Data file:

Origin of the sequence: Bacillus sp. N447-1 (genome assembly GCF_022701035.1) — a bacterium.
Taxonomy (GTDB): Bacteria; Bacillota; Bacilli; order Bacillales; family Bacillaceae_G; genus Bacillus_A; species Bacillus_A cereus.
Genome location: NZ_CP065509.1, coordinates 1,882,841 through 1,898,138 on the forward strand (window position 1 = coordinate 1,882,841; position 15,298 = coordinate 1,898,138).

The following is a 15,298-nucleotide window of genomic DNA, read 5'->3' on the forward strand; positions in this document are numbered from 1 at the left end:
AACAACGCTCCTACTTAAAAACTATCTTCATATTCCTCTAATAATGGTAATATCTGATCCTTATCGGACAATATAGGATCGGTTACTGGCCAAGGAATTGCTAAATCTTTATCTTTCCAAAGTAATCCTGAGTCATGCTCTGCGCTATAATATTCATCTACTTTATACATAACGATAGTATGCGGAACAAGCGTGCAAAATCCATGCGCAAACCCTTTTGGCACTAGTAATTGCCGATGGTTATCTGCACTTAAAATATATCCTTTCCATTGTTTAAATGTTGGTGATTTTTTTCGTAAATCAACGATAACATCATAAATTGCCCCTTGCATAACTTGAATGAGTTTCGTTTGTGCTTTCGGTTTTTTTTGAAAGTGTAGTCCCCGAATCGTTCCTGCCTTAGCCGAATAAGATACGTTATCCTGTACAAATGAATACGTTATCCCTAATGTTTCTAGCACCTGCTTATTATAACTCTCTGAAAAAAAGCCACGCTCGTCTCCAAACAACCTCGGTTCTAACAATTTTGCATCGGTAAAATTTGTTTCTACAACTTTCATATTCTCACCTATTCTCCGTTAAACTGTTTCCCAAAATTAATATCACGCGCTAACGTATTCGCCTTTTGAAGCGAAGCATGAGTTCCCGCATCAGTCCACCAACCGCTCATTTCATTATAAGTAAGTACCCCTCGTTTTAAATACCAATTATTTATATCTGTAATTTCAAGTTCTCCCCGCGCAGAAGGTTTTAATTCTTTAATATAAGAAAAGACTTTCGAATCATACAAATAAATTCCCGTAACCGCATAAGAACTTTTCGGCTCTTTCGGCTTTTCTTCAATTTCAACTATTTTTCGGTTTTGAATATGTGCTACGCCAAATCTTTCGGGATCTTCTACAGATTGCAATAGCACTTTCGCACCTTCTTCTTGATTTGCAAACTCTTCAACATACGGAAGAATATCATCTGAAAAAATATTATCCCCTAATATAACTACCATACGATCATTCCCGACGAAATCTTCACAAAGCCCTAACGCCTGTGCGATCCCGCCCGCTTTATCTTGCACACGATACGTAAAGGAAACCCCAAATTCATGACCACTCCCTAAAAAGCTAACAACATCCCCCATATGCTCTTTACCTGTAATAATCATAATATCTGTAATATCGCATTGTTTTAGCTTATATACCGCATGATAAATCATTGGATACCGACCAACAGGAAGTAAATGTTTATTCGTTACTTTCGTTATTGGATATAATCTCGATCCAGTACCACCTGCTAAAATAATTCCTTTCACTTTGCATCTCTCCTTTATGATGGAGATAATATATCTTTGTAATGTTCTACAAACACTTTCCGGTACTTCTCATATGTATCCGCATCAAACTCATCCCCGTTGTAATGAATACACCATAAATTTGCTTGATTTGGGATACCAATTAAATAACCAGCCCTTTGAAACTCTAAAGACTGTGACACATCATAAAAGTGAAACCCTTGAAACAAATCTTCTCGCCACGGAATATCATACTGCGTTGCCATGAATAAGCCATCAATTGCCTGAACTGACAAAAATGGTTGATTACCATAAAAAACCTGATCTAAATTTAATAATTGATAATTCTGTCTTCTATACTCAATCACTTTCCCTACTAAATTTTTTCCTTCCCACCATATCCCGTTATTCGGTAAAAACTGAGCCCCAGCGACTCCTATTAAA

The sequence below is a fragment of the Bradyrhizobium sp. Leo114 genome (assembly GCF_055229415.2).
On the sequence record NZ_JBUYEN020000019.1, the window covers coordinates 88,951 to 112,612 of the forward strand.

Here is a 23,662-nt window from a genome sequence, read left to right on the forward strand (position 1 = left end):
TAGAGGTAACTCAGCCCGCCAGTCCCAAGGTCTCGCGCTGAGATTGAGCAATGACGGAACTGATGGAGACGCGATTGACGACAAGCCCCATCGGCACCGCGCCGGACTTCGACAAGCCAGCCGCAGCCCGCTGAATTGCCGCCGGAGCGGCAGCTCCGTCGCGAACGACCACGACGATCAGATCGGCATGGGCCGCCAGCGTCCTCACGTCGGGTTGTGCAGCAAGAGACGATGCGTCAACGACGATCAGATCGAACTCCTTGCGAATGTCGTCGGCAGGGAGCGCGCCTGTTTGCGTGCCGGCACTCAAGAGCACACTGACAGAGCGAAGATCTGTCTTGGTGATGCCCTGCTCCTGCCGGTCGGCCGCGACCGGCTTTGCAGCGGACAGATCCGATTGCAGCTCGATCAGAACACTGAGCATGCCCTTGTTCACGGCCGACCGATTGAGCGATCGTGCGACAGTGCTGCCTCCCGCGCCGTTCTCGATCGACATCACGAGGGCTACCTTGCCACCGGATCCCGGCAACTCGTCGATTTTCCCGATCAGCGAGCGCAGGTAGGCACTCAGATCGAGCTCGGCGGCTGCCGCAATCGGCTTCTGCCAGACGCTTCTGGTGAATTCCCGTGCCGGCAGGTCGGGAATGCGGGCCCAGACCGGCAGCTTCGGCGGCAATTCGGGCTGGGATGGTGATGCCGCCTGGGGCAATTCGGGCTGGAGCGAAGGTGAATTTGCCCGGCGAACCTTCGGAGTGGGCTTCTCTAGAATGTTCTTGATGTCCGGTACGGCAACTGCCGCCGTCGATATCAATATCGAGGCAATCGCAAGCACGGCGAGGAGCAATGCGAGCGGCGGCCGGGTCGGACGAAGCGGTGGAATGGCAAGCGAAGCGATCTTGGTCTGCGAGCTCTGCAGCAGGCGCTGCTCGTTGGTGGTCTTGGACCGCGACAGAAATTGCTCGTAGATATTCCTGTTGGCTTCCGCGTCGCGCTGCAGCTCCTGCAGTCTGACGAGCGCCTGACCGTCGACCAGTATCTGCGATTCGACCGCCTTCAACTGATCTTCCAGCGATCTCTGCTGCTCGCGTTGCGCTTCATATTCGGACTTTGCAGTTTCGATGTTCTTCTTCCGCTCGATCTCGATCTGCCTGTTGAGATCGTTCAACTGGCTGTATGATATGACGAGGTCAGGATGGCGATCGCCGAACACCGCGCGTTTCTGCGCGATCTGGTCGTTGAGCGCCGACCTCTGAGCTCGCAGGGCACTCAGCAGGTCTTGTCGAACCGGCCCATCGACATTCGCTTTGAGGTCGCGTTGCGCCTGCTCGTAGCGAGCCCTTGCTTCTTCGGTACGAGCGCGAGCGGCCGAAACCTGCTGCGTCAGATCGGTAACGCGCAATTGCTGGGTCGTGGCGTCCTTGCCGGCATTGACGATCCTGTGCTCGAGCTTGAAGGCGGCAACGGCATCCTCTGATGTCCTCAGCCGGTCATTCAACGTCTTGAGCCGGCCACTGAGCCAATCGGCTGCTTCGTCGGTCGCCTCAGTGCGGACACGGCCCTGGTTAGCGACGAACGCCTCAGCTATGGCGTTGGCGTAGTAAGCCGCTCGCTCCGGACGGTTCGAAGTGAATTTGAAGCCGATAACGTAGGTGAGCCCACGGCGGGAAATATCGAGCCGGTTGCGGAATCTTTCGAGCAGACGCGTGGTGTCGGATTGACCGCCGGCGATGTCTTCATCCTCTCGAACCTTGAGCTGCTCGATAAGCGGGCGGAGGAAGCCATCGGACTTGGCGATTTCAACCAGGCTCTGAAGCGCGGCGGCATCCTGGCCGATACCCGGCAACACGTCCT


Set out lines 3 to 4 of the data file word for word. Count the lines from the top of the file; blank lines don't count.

Genome location: NZ_CP065509.1, coordinates 1,882,841 through 1,898,138 on the forward strand (window position 1 = coordinate 1,882,841; position 15,298 = coordinate 1,898,138).

The following is a 15,298-nucleotide window of genomic DNA, read 5'->3' on the forward strand; positions in this document are numbered from 1 at the left end: